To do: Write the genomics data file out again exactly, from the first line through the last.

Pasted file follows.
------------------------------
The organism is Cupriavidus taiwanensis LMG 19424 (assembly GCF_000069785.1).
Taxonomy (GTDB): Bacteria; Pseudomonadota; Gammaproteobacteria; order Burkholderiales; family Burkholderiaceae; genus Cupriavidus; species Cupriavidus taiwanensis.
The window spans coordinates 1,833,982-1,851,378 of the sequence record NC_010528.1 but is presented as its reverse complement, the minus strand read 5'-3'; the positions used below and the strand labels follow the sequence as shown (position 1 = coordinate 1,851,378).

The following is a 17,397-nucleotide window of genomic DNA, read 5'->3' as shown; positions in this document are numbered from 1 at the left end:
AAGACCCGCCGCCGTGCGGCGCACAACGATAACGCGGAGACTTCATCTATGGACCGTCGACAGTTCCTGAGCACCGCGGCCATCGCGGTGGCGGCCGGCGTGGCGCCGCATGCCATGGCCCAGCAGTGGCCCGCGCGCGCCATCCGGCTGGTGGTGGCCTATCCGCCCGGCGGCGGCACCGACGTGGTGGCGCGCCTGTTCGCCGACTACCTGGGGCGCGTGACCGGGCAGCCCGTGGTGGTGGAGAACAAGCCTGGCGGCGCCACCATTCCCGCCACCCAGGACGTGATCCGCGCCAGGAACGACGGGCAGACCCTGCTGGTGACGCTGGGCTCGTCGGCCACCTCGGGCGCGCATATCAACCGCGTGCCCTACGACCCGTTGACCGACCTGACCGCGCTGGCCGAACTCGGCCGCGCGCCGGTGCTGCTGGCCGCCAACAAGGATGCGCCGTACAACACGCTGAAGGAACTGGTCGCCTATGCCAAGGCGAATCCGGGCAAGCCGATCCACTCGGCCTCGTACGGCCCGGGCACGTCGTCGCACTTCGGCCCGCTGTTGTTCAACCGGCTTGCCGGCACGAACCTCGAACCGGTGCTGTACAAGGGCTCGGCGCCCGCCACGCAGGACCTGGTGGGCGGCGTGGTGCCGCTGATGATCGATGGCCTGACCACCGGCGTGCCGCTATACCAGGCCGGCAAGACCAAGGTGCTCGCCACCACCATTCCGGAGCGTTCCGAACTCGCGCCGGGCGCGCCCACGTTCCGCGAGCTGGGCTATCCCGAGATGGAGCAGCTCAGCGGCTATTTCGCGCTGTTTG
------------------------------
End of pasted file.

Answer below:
The organism is Cupriavidus taiwanensis LMG 19424 (assembly GCF_000069785.1).
Taxonomy (GTDB): Bacteria; Pseudomonadota; Gammaproteobacteria; order Burkholderiales; family Burkholderiaceae; genus Cupriavidus; species Cupriavidus taiwanensis.
The window spans coordinates 1,833,982-1,851,378 of the sequence record NC_010528.1 but is presented as its reverse complement, the minus strand read 5'-3'; the positions used below and the strand labels follow the sequence as shown (position 1 = coordinate 1,851,378).

The following is a 17,397-nucleotide window of genomic DNA, read 5'->3' as shown; positions in this document are numbered from 1 at the left end:
AAGACCCGCCGCCGTGCGGCGCACAACGATAACGCGGAGACTTCATCTATGGACCGTCGACAGTTCCTGAGCACCGCGGCCATCGCGGTGGCGGCCGGCGTGGCGCCGCATGCCATGGCCCAGCAGTGGCCCGCGCGCGCCATCCGGCTGGTGGTGGCCTATCCGCCCGGCGGCGGCACCGACGTGGTGGCGCGCCTGTTCGCCGACTACCTGGGGCGCGTGACCGGGCAGCCCGTGGTGGTGGAGAACAAGCCTGGCGGCGCCACCATTCCCGCCACCCAGGACGTGATCCGCGCCAGGAACGACGGGCAGACCCTGCTGGTGACGCTGGGCTCGTCGGCCACCTCGGGCGCGCATATCAACCGCGTGCCCTACGACCCGTTGACCGACCTGACCGCGCTGGCCGAACTCGGCCGCGCGCCGGTGCTGCTGGCCGCCAACAAGGATGCGCCGTACAACACGCTGAAGGAACTGGTCGCCTATGCCAAGGCGAATCCGGGCAAGCCGATCCACTCGGCCTCGTACGGCCCGGGCACGTCGTCGCACTTCGGCCCGCTGTTGTTCAACCGGCTTGCCGGCACGAACCTCGAACCGGTGCTGTACAAGGGCTCGGCGCCCGCCACGCAGGACCTGGTGGGCGGCGTGGTGCCGCTGATGATCGATGGCCTGACCACCGGCGTGCCGCTATACCAGGCCGGCAAGACCAAGGTGCTCGCCACCACCATTCCGGAGCGTTCCGAACTCGCGCCGGGCGCGCCCACGTTCCGCGAGCTGGGCTATCCCGAGATGGAGCAGCTCAGCGGCTATTTCGCGCTGTTTG